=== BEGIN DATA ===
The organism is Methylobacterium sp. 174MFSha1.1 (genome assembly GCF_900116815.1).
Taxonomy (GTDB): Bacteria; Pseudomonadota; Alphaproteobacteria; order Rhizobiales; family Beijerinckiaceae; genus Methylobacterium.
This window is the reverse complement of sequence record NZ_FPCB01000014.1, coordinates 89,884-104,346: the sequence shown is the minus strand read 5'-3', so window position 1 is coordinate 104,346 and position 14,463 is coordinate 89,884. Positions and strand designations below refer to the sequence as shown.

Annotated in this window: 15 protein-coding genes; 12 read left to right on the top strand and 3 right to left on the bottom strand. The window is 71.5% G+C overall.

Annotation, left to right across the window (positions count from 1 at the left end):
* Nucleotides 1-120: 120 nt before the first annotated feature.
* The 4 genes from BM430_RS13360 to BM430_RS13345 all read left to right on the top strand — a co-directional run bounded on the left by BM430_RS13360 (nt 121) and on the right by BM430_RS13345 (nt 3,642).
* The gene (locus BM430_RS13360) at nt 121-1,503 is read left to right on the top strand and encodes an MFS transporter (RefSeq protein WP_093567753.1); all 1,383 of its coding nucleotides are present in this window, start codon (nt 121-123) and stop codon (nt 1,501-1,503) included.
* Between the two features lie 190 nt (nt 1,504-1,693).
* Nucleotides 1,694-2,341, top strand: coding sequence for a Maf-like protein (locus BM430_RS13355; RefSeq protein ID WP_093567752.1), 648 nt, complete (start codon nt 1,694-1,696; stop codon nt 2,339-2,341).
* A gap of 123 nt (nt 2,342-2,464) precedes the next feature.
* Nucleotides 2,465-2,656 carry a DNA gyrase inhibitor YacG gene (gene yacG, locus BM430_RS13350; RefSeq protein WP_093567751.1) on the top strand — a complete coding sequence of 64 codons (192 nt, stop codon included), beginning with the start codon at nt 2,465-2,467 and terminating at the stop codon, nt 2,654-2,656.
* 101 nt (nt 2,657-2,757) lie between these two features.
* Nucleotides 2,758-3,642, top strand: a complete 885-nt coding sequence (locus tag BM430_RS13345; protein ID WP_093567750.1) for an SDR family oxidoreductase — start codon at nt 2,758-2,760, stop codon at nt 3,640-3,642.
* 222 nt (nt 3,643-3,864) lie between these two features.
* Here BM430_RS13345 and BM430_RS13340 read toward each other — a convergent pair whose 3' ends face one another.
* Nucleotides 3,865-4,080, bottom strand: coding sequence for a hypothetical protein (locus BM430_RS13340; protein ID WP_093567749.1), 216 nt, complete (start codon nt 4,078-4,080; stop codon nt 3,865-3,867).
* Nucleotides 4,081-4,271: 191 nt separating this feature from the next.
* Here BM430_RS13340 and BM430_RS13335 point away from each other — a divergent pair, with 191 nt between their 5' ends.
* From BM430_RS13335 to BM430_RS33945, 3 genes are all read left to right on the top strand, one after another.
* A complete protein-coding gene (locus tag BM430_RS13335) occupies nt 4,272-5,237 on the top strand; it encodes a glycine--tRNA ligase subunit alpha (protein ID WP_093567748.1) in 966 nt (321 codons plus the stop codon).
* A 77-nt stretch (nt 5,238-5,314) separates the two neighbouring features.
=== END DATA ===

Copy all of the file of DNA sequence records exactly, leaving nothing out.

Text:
The organism is Methylobacterium sp. 174MFSha1.1 (genome assembly GCF_900116815.1).
Taxonomy (GTDB): Bacteria; Pseudomonadota; Alphaproteobacteria; order Rhizobiales; family Beijerinckiaceae; genus Methylobacterium.
This window is the reverse complement of sequence record NZ_FPCB01000014.1, coordinates 89,884-104,346: the sequence shown is the minus strand read 5'-3', so window position 1 is coordinate 104,346 and position 14,463 is coordinate 89,884. Positions and strand designations below refer to the sequence as shown.

Annotated in this window: 15 protein-coding genes; 12 read left to right on the top strand and 3 right to left on the bottom strand. The window is 71.5% G+C overall.

Annotation, left to right across the window (positions count from 1 at the left end):
* Nucleotides 1-120: 120 nt before the first annotated feature.
* The 4 genes from BM430_RS13360 to BM430_RS13345 all read left to right on the top strand — a co-directional run bounded on the left by BM430_RS13360 (nt 121) and on the right by BM430_RS13345 (nt 3,642).
* The gene (locus BM430_RS13360) at nt 121-1,503 is read left to right on the top strand and encodes an MFS transporter (RefSeq protein WP_093567753.1); all 1,383 of its coding nucleotides are present in this window, start codon (nt 121-123) and stop codon (nt 1,501-1,503) included.
* Between the two features lie 190 nt (nt 1,504-1,693).
* Nucleotides 1,694-2,341, top strand: coding sequence for a Maf-like protein (locus BM430_RS13355; RefSeq protein ID WP_093567752.1), 648 nt, complete (start codon nt 1,694-1,696; stop codon nt 2,339-2,341).
* A gap of 123 nt (nt 2,342-2,464) precedes the next feature.
* Nucleotides 2,465-2,656 carry a DNA gyrase inhibitor YacG gene (gene yacG, locus BM430_RS13350; RefSeq protein WP_093567751.1) on the top strand — a complete coding sequence of 64 codons (192 nt, stop codon included), beginning with the start codon at nt 2,465-2,467 and terminating at the stop codon, nt 2,654-2,656.
* 101 nt (nt 2,657-2,757) lie between these two features.
* Nucleotides 2,758-3,642, top strand: a complete 885-nt coding sequence (locus tag BM430_RS13345; protein ID WP_093567750.1) for an SDR family oxidoreductase — start codon at nt 2,758-2,760, stop codon at nt 3,640-3,642.
* 222 nt (nt 3,643-3,864) lie between these two features.
* Here BM430_RS13345 and BM430_RS13340 read toward each other — a convergent pair whose 3' ends face one another.
* Nucleotides 3,865-4,080, bottom strand: coding sequence for a hypothetical protein (locus BM430_RS13340; protein ID WP_093567749.1), 216 nt, complete (start codon nt 4,078-4,080; stop codon nt 3,865-3,867).
* Nucleotides 4,081-4,271: 191 nt separating this feature from the next.
* Here BM430_RS13340 and BM430_RS13335 point away from each other — a divergent pair, with 191 nt between their 5' ends.
* From BM430_RS13335 to BM430_RS33945, 3 genes are all read left to right on the top strand, one after another.
* A complete protein-coding gene (locus tag BM430_RS13335) occupies nt 4,272-5,237 on the top strand; it encodes a glycine--tRNA ligase subunit alpha (protein ID WP_093567748.1) in 966 nt (321 codons plus the stop codon).
* A 77-nt stretch (nt 5,238-5,314) separates the two neighbouring features.